WOW. So don’t wait—get whitelisted on Edelweiss and find out why we’re all about ALL THE RAGE.

On #YASaves: Darkness in YA More Help Than Harm

I'm sure I'm not the only one out there who logged into Twitter over the weekend to find a new trend dominating the bookish conversations: #YASaves. I don't read many Young Adult novels, but I went ahead and read the desputed article on how YA has become too dark, I also read a rebuttal or two, then I decided to read some YA.

Back when I was reading YA regularly, I'll admit, it wasn't contemporary. I was reading YA of the wizards, knights, and spaceships variety. But this time I picked up something from 21st Century Earth, Courtney Summers' FALL FOR ANYTHING, in which our protagonist, Eddie, is coping (and sometimes not coping) with her father's suicide. Is this story dark? Yes. Is it written with care, sensitivity, honesty, and confidence that things can get better for Eddie? Absolutely. 

As I read, three things became very clear to me very fast:

1. It's easy to forget that the day-to-day life of a teenager is erratic, immediate, frustrating, and thrilling without additional adversity.

2. Tragedy and abuse are isolating. Only fellow teenagers can truly empathize with highly-visceral reactions to difficulty, but they may not know how to empathize with tragedy. Books offer a non confrontational form of support, normality, and a way to see past the confusion to the healing.

3. YA books dealing with issues like grief, self-harm, substance abuse, domestic violence, bullying and so on are invaluable tools for adults trying to understand someone younger dealing with difficult issues.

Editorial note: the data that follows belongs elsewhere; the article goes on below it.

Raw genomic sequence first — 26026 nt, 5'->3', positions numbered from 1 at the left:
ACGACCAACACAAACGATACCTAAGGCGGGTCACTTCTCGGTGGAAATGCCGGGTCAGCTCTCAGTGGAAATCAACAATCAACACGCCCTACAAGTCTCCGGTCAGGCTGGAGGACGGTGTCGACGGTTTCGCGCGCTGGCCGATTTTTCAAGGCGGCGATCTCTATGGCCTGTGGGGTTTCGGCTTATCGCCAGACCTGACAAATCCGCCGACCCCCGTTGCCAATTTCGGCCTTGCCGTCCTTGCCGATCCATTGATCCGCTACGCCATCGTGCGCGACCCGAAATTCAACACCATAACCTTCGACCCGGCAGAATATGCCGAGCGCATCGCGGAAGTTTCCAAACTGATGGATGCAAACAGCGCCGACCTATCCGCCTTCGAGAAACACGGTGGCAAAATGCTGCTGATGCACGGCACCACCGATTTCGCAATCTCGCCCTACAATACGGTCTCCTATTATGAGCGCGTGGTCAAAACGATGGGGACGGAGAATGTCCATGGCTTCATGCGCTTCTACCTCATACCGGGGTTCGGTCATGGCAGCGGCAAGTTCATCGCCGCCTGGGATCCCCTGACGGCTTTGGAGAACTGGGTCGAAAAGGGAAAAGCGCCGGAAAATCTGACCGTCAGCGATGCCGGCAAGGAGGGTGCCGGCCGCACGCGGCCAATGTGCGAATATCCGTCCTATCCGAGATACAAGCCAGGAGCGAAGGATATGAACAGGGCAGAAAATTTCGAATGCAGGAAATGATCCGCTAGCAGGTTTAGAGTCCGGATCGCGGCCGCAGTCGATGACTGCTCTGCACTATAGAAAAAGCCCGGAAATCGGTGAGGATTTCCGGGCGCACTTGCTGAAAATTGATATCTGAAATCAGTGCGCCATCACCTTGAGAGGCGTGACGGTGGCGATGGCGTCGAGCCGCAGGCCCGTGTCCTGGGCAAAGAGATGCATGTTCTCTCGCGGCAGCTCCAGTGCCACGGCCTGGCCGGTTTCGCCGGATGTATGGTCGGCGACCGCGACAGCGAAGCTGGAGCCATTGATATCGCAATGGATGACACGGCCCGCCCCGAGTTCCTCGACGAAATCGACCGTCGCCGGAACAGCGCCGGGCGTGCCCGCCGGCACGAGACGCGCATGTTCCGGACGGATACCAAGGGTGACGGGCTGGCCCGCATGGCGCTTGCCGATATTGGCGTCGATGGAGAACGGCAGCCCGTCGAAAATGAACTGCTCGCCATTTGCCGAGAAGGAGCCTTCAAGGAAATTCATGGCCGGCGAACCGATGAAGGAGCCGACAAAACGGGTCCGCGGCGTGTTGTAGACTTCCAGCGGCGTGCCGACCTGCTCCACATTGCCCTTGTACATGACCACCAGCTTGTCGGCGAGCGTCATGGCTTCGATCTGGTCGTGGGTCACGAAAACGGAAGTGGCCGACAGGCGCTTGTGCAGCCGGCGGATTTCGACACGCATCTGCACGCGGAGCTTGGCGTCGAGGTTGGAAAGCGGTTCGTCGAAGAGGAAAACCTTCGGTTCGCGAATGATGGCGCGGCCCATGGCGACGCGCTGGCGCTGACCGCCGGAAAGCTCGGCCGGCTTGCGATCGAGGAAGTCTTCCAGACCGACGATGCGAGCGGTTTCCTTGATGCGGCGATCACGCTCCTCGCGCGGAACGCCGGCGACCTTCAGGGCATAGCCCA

Sure, sometimes in YA the death of a parent is replaced with the death of a wizard guardian or substance abuse is told as addiction to time-traveling, but regardless of genre, the issues and the emotions are the same. These stories offer empathy, compassion, understanding, and shed light on difficult issues.

If you feel inspired to do some reading and decide for yourself whether dark issues in YA are helpful or harmful, I have a few authors to suggest:

Courtney Summers (FALL FOR ANYTHING, SOME GIRLS ARE, CRACKED UP TO BE)
Carol Lynch Williams (THE CHOSEN ONE, MILES FROM ORDINARY)
Rachel DeWoskin (BIG GIRL SMALL)

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2011 YALSA award winning titles – Macmillan ROCKS!

I am pleased to announce that the following 2 titles received the 2011 Alex Award from the Young Adult Library Services Association:


Alden Bell's, The Reapers are the Angels & Steve Hamilton's The Lock Artist.


AND


Courtney Summers' Some Girls Are made the 2011 Quick Picks for Reluctant Young Adult Readers TOP TEN list and the Best Fiction for Young Adults list.